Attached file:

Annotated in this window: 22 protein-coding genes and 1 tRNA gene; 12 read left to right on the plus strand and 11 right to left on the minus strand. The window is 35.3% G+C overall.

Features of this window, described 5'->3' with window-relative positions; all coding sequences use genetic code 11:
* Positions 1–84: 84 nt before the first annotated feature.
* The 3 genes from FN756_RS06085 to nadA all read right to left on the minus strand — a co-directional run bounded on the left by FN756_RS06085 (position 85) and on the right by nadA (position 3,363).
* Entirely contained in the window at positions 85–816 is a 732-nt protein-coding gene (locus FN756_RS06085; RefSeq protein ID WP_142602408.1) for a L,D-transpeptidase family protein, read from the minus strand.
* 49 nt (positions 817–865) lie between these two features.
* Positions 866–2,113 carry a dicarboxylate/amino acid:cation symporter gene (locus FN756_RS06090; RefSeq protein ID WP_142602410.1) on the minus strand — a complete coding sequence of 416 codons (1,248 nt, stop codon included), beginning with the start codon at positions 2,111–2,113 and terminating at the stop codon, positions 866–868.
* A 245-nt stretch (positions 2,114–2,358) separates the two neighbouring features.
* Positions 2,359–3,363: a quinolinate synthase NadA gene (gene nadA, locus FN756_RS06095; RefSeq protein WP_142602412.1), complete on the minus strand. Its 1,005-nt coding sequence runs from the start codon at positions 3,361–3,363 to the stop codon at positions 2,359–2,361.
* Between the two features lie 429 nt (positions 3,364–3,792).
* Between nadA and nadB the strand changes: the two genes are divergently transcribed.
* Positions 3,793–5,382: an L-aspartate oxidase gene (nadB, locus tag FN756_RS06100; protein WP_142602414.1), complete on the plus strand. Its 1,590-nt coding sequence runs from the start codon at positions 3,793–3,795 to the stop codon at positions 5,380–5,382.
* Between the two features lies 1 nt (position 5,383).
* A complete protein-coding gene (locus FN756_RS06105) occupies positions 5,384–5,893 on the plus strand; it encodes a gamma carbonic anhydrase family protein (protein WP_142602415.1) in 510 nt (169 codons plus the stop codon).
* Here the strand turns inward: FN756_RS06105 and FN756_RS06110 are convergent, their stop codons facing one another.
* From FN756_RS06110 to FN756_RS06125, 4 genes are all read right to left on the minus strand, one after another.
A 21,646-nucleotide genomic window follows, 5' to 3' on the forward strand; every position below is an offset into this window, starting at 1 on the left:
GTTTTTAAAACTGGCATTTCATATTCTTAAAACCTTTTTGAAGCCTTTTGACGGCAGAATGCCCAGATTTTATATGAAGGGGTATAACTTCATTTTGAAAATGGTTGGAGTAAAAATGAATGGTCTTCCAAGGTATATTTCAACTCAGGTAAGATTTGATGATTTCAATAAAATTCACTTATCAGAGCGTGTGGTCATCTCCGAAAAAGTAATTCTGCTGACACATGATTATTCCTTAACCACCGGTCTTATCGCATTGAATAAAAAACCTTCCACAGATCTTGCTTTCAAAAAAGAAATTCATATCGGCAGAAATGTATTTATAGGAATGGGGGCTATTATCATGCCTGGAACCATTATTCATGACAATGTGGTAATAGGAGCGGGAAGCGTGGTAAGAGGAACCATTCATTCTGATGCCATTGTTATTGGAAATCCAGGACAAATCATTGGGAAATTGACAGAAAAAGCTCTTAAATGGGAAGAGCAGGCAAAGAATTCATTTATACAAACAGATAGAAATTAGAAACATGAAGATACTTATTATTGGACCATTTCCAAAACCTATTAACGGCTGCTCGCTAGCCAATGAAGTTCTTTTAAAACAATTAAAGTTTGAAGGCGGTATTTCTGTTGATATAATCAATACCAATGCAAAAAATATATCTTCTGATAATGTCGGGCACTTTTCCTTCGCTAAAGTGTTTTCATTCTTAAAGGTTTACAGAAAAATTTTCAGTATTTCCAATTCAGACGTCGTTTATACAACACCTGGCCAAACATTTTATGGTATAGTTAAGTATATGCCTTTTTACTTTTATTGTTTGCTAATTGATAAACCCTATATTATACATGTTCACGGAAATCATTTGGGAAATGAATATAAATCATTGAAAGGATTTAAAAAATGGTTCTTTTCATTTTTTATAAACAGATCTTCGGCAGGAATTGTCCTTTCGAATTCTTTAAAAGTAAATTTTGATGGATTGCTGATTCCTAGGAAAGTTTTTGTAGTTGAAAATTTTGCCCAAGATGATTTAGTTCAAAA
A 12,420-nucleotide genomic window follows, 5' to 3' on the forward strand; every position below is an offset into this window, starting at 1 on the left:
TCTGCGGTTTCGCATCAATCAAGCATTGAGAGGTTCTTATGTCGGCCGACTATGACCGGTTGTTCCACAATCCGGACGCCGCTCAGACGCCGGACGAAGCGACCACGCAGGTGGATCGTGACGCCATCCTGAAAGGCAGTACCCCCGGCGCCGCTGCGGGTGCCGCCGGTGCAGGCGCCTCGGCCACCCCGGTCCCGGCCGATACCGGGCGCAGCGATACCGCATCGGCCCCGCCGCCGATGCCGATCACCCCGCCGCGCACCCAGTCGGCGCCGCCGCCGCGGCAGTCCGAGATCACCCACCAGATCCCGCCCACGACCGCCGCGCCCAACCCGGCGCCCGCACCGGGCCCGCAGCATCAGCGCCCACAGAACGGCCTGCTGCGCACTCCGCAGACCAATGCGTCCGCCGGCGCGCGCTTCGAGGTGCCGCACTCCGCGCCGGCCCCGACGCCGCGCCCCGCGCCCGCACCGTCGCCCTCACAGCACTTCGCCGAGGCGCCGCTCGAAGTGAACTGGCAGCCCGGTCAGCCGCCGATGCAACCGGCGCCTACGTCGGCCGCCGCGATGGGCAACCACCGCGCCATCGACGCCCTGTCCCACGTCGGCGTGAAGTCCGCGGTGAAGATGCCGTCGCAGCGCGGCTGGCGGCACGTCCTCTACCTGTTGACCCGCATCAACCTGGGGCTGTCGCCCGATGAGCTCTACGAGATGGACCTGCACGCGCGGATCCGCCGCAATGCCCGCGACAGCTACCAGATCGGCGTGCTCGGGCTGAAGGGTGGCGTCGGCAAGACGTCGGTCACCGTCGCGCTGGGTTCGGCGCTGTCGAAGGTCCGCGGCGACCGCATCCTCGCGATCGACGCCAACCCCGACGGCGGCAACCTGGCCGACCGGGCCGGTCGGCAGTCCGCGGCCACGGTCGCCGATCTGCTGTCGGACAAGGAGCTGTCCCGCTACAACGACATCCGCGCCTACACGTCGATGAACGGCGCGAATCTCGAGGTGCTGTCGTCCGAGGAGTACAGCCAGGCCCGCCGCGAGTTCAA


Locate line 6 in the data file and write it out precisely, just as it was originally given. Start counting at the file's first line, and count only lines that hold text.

* 49 nt (positions 817–865) lie between these two features.